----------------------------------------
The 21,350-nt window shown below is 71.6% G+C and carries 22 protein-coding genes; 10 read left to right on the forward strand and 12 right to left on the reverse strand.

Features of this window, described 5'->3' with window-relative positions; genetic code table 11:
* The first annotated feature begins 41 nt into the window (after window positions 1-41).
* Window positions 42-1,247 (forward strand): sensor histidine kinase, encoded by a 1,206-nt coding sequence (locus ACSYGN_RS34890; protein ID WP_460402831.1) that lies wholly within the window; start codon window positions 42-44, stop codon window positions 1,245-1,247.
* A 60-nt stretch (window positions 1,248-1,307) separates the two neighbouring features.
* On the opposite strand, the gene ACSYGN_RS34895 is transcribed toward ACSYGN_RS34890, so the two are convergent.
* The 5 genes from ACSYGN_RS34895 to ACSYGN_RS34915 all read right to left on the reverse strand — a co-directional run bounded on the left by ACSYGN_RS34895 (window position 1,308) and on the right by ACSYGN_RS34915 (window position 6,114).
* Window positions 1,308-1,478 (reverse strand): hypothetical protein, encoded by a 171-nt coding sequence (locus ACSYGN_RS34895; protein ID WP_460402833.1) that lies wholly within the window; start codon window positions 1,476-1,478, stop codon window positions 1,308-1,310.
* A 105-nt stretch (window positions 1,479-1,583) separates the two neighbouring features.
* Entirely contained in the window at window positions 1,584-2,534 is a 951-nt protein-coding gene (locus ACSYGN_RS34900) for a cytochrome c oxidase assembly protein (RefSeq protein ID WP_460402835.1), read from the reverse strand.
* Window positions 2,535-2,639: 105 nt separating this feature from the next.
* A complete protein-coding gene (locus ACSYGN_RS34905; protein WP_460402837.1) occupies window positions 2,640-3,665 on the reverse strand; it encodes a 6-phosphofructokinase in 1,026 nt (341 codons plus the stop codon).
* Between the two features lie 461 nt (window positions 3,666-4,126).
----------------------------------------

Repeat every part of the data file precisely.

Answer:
The 21,350-nt window shown below is 71.6% G+C and carries 22 protein-coding genes; 10 read left to right on the forward strand and 12 right to left on the reverse strand.

Features of this window, described 5'->3' with window-relative positions; genetic code table 11:
* The first annotated feature begins 41 nt into the window (after window positions 1-41).
* Window positions 42-1,247 (forward strand): sensor histidine kinase, encoded by a 1,206-nt coding sequence (locus ACSYGN_RS34890; protein ID WP_460402831.1) that lies wholly within the window; start codon window positions 42-44, stop codon window positions 1,245-1,247.
* A 60-nt stretch (window positions 1,248-1,307) separates the two neighbouring features.
* On the opposite strand, the gene ACSYGN_RS34895 is transcribed toward ACSYGN_RS34890, so the two are convergent.
* The 5 genes from ACSYGN_RS34895 to ACSYGN_RS34915 all read right to left on the reverse strand — a co-directional run bounded on the left by ACSYGN_RS34895 (window position 1,308) and on the right by ACSYGN_RS34915 (window position 6,114).
* Window positions 1,308-1,478 (reverse strand): hypothetical protein, encoded by a 171-nt coding sequence (locus ACSYGN_RS34895; protein ID WP_460402833.1) that lies wholly within the window; start codon window positions 1,476-1,478, stop codon window positions 1,308-1,310.
* A 105-nt stretch (window positions 1,479-1,583) separates the two neighbouring features.
* Entirely contained in the window at window positions 1,584-2,534 is a 951-nt protein-coding gene (locus ACSYGN_RS34900) for a cytochrome c oxidase assembly protein (RefSeq protein ID WP_460402835.1), read from the reverse strand.
* Window positions 2,535-2,639: 105 nt separating this feature from the next.
* A complete protein-coding gene (locus ACSYGN_RS34905; protein WP_460402837.1) occupies window positions 2,640-3,665 on the reverse strand; it encodes a 6-phosphofructokinase in 1,026 nt (341 codons plus the stop codon).
* Between the two features lie 461 nt (window positions 3,666-4,126).